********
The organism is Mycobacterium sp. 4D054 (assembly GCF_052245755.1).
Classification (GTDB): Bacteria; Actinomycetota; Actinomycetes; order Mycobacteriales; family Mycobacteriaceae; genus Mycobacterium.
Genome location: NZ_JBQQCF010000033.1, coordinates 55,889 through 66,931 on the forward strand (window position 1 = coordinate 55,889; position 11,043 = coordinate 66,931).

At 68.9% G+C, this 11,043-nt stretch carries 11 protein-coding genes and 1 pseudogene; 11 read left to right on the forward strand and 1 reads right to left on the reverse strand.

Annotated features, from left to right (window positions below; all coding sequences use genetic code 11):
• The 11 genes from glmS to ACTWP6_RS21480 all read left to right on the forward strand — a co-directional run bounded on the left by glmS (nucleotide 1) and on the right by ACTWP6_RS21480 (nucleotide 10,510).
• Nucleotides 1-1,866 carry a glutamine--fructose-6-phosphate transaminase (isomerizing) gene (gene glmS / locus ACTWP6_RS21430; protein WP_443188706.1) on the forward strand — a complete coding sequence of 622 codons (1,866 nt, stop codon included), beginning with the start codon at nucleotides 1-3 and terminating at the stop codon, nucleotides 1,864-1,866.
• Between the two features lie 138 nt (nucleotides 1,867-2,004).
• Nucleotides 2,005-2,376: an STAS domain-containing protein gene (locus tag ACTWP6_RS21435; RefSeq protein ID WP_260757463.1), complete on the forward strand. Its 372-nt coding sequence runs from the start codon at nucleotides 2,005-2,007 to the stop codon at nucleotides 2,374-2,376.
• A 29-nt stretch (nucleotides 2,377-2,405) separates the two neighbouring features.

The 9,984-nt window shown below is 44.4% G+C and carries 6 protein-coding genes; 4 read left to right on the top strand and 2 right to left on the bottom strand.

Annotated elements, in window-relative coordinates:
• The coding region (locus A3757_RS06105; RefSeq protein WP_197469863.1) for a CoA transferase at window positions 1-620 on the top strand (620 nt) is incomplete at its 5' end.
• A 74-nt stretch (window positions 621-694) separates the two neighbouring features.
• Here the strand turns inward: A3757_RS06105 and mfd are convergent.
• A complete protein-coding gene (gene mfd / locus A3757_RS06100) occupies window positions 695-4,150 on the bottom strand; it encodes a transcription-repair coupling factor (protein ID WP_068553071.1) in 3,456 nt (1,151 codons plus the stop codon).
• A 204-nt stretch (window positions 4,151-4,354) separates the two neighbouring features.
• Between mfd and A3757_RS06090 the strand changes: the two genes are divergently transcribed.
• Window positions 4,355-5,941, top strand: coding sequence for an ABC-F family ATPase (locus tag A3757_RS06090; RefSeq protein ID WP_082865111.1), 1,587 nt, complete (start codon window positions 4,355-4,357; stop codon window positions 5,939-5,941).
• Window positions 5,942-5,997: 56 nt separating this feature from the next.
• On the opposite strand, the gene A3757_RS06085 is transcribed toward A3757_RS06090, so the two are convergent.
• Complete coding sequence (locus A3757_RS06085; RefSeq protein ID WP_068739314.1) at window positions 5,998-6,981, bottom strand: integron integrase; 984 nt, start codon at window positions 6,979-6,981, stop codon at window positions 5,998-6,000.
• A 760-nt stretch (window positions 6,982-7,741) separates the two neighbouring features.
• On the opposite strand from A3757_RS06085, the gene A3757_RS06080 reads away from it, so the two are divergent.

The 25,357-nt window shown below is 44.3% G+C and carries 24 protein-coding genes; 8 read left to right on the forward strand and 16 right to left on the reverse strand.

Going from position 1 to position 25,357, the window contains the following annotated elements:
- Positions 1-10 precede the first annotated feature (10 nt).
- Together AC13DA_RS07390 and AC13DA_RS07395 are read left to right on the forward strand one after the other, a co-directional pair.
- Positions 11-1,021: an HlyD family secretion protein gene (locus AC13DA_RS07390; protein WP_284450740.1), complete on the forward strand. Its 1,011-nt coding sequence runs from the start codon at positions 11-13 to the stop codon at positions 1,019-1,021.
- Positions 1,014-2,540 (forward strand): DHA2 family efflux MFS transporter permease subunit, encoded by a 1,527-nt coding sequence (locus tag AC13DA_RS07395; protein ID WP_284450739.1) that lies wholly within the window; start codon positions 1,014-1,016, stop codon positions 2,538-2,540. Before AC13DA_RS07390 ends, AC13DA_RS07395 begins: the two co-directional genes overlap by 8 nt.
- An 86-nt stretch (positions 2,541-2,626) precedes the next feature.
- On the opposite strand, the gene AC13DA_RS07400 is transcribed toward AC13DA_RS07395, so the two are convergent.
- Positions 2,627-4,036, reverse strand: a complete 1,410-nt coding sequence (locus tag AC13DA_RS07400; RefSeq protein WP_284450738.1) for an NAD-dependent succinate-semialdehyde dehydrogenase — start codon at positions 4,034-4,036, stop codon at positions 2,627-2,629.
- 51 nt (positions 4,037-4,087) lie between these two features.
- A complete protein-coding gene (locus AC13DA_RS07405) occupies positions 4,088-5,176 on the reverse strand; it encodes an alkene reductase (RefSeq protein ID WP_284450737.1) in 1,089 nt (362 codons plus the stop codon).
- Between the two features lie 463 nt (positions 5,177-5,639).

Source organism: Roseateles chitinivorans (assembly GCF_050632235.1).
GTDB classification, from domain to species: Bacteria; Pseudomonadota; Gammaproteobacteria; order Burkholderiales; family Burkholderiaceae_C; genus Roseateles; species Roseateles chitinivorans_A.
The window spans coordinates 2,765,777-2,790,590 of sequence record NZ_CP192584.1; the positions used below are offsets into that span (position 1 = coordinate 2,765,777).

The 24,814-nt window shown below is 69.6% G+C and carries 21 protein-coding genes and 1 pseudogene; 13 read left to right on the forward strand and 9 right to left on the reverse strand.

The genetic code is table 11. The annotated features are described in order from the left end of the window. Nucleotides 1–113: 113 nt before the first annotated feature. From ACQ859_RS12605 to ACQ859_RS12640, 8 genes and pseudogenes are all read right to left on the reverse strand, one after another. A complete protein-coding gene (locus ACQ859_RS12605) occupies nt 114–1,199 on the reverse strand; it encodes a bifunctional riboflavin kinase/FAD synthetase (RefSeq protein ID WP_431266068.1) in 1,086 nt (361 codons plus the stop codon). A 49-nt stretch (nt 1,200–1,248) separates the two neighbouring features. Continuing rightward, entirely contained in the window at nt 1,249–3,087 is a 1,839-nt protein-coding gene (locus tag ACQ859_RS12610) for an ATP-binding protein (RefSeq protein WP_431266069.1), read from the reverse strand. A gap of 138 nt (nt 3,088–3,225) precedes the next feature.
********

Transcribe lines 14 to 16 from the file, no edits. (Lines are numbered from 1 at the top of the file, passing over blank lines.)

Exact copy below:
• A 74-nt stretch (window positions 621-694) separates the two neighbouring features.
• Here the strand turns inward: A3757_RS06105 and mfd are convergent.
• A complete protein-coding gene (gene mfd / locus A3757_RS06100) occupies window positions 695-4,150 on the bottom strand; it encodes a transcription-repair coupling factor (protein ID WP_068553071.1) in 3,456 nt (1,151 codons plus the stop codon).